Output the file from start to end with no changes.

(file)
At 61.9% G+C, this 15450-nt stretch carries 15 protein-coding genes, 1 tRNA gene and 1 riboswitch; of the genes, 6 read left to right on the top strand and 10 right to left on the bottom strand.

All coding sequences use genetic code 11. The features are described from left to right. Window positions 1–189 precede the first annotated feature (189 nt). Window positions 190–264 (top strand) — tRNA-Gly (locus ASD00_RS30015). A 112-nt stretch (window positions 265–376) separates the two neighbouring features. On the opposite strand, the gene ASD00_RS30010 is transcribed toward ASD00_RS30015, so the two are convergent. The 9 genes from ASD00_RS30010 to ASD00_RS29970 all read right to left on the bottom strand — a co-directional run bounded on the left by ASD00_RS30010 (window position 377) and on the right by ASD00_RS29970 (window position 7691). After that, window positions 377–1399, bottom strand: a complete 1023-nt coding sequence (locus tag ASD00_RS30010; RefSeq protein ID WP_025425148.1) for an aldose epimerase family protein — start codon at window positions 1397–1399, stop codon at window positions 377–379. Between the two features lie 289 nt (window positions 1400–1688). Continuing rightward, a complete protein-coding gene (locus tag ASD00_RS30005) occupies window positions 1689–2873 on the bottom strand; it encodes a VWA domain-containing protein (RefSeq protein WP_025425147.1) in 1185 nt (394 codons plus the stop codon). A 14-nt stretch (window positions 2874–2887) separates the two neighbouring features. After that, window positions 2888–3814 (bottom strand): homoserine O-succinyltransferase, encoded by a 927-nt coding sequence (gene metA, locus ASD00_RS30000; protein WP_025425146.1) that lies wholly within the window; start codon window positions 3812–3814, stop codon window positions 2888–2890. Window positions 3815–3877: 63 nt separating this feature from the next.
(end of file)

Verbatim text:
At 61.9% G+C, this 15450-nt stretch carries 15 protein-coding genes, 1 tRNA gene and 1 riboswitch; of the genes, 6 read left to right on the top strand and 10 right to left on the bottom strand.

All coding sequences use genetic code 11. The features are described from left to right. Window positions 1–189 precede the first annotated feature (189 nt). Window positions 190–264 (top strand) — tRNA-Gly (locus ASD00_RS30015). A 112-nt stretch (window positions 265–376) separates the two neighbouring features. On the opposite strand, the gene ASD00_RS30010 is transcribed toward ASD00_RS30015, so the two are convergent. The 9 genes from ASD00_RS30010 to ASD00_RS29970 all read right to left on the bottom strand — a co-directional run bounded on the left by ASD00_RS30010 (window position 377) and on the right by ASD00_RS29970 (window position 7691). After that, window positions 377–1399, bottom strand: a complete 1023-nt coding sequence (locus tag ASD00_RS30010; RefSeq protein ID WP_025425148.1) for an aldose epimerase family protein — start codon at window positions 1397–1399, stop codon at window positions 377–379. Between the two features lie 289 nt (window positions 1400–1688). Continuing rightward, a complete protein-coding gene (locus tag ASD00_RS30005) occupies window positions 1689–2873 on the bottom strand; it encodes a VWA domain-containing protein (RefSeq protein WP_025425147.1) in 1185 nt (394 codons plus the stop codon). A 14-nt stretch (window positions 2874–2887) separates the two neighbouring features. After that, window positions 2888–3814 (bottom strand): homoserine O-succinyltransferase, encoded by a 927-nt coding sequence (gene metA, locus ASD00_RS30000; protein WP_025425146.1) that lies wholly within the window; start codon window positions 3812–3814, stop codon window positions 2888–2890. Window positions 3815–3877: 63 nt separating this feature from the next.